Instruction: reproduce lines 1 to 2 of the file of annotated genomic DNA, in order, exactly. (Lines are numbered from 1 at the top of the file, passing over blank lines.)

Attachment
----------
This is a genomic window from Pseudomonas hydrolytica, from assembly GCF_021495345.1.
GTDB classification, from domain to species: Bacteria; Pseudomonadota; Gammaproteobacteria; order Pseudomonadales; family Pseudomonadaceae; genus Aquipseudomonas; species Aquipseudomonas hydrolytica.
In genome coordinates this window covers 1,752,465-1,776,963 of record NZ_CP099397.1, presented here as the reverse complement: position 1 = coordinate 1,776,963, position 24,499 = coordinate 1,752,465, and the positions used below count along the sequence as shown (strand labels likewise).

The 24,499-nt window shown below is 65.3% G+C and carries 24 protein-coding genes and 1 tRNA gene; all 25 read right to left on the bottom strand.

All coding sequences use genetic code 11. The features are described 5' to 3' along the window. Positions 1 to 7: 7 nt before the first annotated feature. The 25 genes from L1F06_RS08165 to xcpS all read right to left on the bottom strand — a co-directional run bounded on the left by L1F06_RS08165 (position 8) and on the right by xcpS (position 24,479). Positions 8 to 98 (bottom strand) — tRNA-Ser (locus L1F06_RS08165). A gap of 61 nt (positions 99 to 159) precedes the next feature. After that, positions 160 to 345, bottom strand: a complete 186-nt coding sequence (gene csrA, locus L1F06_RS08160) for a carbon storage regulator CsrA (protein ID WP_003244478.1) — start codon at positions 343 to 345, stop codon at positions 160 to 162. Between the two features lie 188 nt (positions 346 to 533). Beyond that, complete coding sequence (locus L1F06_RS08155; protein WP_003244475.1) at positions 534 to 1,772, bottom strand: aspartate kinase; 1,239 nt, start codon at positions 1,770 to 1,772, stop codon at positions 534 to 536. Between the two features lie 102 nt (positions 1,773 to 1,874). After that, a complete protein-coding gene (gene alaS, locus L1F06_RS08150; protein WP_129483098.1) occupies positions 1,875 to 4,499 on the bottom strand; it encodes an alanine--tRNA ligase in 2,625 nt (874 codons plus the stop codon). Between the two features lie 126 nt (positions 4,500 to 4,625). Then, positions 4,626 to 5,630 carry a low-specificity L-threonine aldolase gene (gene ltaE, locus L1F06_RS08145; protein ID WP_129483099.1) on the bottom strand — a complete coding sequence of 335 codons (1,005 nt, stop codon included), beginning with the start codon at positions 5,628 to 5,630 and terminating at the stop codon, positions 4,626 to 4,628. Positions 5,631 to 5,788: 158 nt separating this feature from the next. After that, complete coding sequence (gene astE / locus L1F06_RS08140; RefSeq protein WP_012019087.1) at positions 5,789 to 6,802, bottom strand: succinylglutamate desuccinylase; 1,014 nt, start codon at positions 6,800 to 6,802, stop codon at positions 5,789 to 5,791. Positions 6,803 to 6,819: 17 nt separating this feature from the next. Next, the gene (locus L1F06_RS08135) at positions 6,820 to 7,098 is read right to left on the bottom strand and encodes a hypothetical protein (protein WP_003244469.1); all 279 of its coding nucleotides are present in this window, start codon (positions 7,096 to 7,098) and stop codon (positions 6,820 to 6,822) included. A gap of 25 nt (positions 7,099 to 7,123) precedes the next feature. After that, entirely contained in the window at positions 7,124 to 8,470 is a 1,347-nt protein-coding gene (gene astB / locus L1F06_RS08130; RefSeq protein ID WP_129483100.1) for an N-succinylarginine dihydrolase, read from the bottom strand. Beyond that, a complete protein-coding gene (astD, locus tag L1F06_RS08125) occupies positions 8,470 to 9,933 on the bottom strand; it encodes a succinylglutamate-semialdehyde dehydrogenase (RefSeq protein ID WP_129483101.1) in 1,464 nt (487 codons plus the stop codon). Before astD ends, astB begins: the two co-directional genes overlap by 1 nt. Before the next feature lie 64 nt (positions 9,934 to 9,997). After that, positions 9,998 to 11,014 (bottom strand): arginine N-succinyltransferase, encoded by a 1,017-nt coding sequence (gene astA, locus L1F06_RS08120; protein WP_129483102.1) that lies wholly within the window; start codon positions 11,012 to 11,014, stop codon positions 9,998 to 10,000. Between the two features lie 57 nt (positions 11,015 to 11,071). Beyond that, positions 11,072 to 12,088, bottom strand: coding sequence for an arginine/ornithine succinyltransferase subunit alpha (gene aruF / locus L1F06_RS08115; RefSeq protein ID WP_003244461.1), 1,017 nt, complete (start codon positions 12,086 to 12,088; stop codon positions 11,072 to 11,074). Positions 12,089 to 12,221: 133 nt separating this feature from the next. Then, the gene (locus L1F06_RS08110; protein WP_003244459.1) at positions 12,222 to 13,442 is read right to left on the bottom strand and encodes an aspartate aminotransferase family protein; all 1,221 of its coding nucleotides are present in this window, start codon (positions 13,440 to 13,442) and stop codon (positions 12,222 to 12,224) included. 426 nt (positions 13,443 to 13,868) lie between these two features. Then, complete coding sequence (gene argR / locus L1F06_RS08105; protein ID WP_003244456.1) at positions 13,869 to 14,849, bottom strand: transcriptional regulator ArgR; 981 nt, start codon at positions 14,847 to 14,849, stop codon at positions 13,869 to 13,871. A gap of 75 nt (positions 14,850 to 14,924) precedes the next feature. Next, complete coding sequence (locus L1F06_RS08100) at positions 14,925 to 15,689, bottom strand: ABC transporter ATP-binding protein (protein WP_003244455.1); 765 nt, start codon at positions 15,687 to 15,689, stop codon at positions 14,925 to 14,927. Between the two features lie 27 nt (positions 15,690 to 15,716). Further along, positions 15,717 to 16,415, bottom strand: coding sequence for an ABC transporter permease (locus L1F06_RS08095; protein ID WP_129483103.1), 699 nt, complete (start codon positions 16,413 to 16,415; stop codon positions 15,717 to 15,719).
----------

This is a genomic window from Pseudomonas hydrolytica, from assembly GCF_021495345.1.
GTDB classification, from domain to species: Bacteria; Pseudomonadota; Gammaproteobacteria; order Pseudomonadales; family Pseudomonadaceae; genus Aquipseudomonas; species Aquipseudomonas hydrolytica.